Red Lobsters founder William B. Darden was an entrepreneur from a young age. After seeing the economic downturn that was caused by the Great Depression he was still able to find a way to make it into the business. The prominent eateries were candy stores, diners, soda fountains, lunch counters, as opposed to today when fast food is an all-time high.
Service With a Hop
When he was just nineteen he founded his very first restaurant, a luncheonette. Founded in his hometown of Waycross, Georgia, The Green Frog. The restaurant slogan was “service with a hop” and was wildly successful. An intelligent businessman, Bill Darden invested in Florida restaurant chains and hotel properties owned by Howard Johnson. This investment alone made him very profitable.
Breaking big bucks wasn’t the only buzzworthy thing about The Green Frog. When the restaurant opened in 1938 the laws of southern states declared that the restaurants be segregated. But Darden refused and simply didn’t do it. This may have been part of what accredited him the nickname “True Southern Gentleman” by his family and friends.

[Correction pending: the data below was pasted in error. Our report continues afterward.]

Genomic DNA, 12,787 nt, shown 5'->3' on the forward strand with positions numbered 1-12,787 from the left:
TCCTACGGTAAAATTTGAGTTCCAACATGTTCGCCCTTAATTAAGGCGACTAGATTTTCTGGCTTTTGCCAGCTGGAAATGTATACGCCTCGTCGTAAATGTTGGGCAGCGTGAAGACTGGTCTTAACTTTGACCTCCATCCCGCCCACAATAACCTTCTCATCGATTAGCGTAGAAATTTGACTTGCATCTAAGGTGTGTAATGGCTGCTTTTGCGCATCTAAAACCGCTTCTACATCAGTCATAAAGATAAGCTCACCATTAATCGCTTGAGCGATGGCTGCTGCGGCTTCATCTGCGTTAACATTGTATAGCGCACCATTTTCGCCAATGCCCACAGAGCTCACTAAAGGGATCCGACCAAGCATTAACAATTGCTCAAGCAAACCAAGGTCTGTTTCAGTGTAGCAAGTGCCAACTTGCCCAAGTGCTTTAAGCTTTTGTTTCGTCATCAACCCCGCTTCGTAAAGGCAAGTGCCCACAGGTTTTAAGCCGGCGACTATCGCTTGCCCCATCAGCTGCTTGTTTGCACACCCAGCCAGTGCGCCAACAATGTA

The first Red Lobster restaurant was opened in Lakeland, Florida right before the ’70s. Some say that Darden got the idea from an Orlando seafood spot, Gary’s Duck Inn. Others say it was because seafood was his best seller. Regardless, in 1968 he opened the restaurant and it was so popular that one month later he had to open another one to keep up with the demand. Over the next few years, he was able to open 4 more of the seafood restaurant chain and eventually caught the attention of General Mills, who proposed to purchase them.
They also offered to give Darden a job as an executive within the company. Shortly afterward, General Mills opened Olive Garden, which was almost as successful as the Red Lobster chain. As the company grew, it expanded to Japan and Canada and all around the united states.
The Red Lobster restaurant and other Darden restaurants like Longhorn Steakhouse are William B. Darden’s namesake. He died in 1994 at the age of 75 but his way of serving dinner and treating people lives on.
Editor’s note: This article was originally published on December 26, 2019.